Joshua believes that research is an important aspect in medicine as it is one of the ways forward, to continually optimise medical treatments for the betterment of healthcare. As such, he is actively involved with clinical research and is currently working on a project on top of his medical studies. The recognition given by UA for his first research work on ultrasound phantoms was actually part of his motivation to continue conducting research – research can be dry and difficult at times but appreciation from other academics can be a good motivator!

Academics aside, Joshua enjoys playing tennis and represents UCLMS in the Men’s second team. Given his strong ties to his roots, he is delighted to have been appointed as the President of the Singapore Medical Society of the UK (SMSUK). SMSUK is a non-profit organisation with over a 1000 lifetime members to represent the interests of Singaporeans receiving their medical or dental education in the UK. During his term, Joshua plans to implement new ideas and bring the society to the next level.

Truth be told, I have come a long way to get to where I am today. Without any formal biology or chemistry education or qualifications at ‘A’ levels, I struggled with medical school entrance exams or to even be eligible to apply. Unsuprisingly, my application to study medicine was rejected more than 10 times by various medical schools around the world. Although dejected, I was not going to give up on my dream that easily. While everyone else was having fun during university summer vacations, I would be studying at home. I worked really hard to get to where I am today and although I sacrificed a lot of things, it has been all worth it. I truly enjoy what I am studying now and have no regrets. The main takeaway from my story is to never limit yourself – if you dare to dream it, you can achieve it!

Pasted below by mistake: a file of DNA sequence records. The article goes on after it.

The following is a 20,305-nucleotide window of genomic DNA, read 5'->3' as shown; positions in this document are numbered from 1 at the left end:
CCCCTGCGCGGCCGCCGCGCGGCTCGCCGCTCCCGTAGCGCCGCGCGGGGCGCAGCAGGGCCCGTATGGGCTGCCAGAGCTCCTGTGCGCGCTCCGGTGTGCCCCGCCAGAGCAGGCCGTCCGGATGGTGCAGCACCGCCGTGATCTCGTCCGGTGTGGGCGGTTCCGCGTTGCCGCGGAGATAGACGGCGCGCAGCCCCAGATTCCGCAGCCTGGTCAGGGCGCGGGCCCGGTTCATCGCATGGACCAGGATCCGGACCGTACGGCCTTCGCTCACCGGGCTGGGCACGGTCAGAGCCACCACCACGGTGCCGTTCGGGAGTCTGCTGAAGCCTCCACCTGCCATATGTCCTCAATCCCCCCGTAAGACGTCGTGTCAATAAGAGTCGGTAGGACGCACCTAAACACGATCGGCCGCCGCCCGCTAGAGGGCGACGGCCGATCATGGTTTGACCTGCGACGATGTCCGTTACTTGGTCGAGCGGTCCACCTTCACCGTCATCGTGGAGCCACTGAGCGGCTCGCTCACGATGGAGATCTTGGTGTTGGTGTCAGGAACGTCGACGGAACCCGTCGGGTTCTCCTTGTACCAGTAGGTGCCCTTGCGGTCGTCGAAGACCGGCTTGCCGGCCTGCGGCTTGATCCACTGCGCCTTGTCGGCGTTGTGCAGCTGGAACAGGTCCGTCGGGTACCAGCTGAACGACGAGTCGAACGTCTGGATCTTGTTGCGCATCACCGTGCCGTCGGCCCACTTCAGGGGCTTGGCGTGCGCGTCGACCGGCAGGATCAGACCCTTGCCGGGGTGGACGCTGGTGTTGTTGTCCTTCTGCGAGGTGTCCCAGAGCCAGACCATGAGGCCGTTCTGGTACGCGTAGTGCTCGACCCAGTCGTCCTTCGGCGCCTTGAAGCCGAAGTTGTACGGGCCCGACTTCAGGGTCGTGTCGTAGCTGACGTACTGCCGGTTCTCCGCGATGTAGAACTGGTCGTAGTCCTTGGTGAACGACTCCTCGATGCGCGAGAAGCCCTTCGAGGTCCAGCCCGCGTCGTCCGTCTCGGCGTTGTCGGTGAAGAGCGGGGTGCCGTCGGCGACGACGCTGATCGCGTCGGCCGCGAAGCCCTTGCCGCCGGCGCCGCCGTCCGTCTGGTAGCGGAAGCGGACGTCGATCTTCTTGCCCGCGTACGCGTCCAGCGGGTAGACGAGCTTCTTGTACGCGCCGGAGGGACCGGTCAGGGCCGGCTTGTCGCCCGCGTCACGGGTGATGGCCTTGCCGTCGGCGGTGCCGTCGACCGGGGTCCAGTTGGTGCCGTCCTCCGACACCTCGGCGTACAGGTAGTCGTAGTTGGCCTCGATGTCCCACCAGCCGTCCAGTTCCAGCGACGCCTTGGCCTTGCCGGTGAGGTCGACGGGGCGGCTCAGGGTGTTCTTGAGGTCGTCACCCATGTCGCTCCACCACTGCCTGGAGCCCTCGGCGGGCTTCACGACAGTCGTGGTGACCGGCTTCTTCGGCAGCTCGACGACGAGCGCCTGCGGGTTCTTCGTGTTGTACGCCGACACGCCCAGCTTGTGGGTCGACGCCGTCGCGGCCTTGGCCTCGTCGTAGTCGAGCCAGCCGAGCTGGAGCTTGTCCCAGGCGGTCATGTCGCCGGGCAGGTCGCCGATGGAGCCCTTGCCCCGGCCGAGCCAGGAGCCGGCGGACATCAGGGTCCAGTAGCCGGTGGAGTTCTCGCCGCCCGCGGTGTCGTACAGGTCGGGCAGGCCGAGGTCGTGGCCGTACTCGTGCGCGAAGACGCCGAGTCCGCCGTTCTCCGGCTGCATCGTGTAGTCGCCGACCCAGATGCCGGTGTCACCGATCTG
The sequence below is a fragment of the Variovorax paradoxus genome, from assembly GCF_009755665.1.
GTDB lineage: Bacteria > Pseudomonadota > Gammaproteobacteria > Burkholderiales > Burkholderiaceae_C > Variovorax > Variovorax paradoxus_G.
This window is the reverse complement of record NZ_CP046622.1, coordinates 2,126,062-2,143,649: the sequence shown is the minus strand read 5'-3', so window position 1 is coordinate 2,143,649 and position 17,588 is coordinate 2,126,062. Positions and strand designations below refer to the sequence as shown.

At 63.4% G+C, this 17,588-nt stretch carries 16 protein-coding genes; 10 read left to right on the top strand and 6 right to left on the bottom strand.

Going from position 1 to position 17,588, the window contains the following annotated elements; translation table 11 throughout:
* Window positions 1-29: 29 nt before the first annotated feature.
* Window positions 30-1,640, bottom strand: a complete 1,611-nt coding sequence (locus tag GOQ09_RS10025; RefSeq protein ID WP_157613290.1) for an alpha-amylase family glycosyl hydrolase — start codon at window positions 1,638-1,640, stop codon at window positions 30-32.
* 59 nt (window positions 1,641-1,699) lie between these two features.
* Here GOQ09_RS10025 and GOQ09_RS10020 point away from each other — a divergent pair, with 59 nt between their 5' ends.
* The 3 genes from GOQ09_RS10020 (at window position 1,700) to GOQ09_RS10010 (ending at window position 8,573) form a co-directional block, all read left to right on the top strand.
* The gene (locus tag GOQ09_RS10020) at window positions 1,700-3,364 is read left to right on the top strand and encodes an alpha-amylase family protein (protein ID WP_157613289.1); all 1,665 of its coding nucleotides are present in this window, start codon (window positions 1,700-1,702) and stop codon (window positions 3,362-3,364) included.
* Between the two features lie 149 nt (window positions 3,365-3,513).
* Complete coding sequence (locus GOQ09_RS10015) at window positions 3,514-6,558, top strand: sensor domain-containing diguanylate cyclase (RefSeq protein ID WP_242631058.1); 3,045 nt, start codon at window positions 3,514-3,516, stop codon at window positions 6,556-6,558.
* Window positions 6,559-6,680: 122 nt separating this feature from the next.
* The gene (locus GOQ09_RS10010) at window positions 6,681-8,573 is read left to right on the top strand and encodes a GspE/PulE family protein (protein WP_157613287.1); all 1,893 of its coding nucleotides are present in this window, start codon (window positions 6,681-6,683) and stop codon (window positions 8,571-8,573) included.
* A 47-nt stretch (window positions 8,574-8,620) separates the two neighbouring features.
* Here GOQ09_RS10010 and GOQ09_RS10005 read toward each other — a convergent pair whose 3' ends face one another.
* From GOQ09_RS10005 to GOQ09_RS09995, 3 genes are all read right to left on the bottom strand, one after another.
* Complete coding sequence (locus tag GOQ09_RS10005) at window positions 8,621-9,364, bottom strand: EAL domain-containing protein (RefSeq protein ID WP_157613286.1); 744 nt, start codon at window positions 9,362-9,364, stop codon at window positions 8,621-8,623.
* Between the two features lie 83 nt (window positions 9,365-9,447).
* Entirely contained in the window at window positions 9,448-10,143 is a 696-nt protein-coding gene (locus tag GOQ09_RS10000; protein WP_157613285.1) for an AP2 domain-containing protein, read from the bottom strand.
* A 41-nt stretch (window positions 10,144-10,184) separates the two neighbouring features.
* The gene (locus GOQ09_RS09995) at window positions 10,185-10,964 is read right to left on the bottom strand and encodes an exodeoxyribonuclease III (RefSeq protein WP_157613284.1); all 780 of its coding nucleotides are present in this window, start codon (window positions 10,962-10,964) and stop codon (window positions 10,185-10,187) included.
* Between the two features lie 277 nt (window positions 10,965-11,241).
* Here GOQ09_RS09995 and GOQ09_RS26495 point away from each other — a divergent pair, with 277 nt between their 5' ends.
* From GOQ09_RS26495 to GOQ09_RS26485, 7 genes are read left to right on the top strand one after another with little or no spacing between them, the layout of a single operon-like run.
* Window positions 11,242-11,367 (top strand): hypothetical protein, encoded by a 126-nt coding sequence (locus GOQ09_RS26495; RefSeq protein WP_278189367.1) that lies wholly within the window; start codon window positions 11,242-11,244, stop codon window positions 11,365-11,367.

If you would like to follow in the footsteps of Joshua, submit up to three assignments to The Undergraduate Awards. You could win a free trip to Dublin, Ireland to join us for the UA Global Summit!

Category Spotlight: Life Sciences

This category is for students of the Biological Sciences, including Biochemistry, Biotechnology, Virology, etc.

Entrants must submit an abstract of between 100-300 words long, and the submission word count is between 2,500 and 12,000 words.

In 2016 the category was won by Sadaf Sohrabi from the University of Edinburgh for their paper, “Are Amyloid-Beta Mediated Degenerative Changes Dependent Upon Tau In A Novel Mouse Model Of Alzheimer’s Disease?”.

Alzheimer’s disease (AD) is a devastating neurodegenerative condition affecting 46 million people worldwide. Two pathological proteins, amyloid-beta (Aβ) and tau, are heavily implicated in AD progression, however their exact roles remain elusive. Critically, the bulk of AD research thus far has focused on the pathogenic roles of amyloid, so this new model provided invaluable insight into the relatively ambiguous functions of tau.

In 2015, Dylan Ryan from University College Dublin won the category with his paper “A Biochemical Investigation into the Neuropathology of Cystinosis“. The aim of the project was to investigate the molecular mechanisms underpinning neuropathology in cystinosis, using C6 glioma and bone-marrow derived macrophage (BMDM) cell lines as a model of brain glial cells.

If you are a Life Science student and would like to follow in the footsteps of these wonderful students, then submit your work to The Undergraduate Awards.

Institution Spotlight: University College Dublin

If you would like to follow in the footsteps of these wonderful academics, submit up to three papers to The Undergraduate Awards!